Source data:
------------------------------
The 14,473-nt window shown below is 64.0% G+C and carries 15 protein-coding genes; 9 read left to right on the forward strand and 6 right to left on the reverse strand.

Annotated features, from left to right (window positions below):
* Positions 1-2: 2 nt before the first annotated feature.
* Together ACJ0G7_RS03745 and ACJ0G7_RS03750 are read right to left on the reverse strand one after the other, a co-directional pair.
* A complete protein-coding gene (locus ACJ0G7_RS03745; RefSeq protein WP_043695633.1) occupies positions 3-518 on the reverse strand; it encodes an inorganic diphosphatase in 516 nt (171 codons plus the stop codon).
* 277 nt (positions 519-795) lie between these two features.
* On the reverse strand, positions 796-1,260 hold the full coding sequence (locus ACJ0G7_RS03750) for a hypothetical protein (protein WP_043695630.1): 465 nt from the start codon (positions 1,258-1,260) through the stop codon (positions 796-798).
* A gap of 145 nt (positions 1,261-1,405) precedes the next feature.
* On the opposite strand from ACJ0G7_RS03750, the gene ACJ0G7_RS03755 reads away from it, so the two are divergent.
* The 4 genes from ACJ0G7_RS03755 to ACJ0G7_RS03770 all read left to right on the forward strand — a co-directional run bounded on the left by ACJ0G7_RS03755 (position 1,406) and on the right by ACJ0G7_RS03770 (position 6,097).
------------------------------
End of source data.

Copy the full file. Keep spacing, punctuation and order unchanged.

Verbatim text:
The 14,473-nt window shown below is 64.0% G+C and carries 15 protein-coding genes; 9 read left to right on the forward strand and 6 right to left on the reverse strand.

Annotated features, from left to right (window positions below):
* Positions 1-2: 2 nt before the first annotated feature.
* Together ACJ0G7_RS03745 and ACJ0G7_RS03750 are read right to left on the reverse strand one after the other, a co-directional pair.
* A complete protein-coding gene (locus ACJ0G7_RS03745; RefSeq protein WP_043695633.1) occupies positions 3-518 on the reverse strand; it encodes an inorganic diphosphatase in 516 nt (171 codons plus the stop codon).
* 277 nt (positions 519-795) lie between these two features.
* On the reverse strand, positions 796-1,260 hold the full coding sequence (locus ACJ0G7_RS03750) for a hypothetical protein (protein WP_043695630.1): 465 nt from the start codon (positions 1,258-1,260) through the stop codon (positions 796-798).
* A gap of 145 nt (positions 1,261-1,405) precedes the next feature.
* On the opposite strand from ACJ0G7_RS03750, the gene ACJ0G7_RS03755 reads away from it, so the two are divergent.
* The 4 genes from ACJ0G7_RS03755 to ACJ0G7_RS03770 all read left to right on the forward strand — a co-directional run bounded on the left by ACJ0G7_RS03755 (position 1,406) and on the right by ACJ0G7_RS03770 (position 6,097).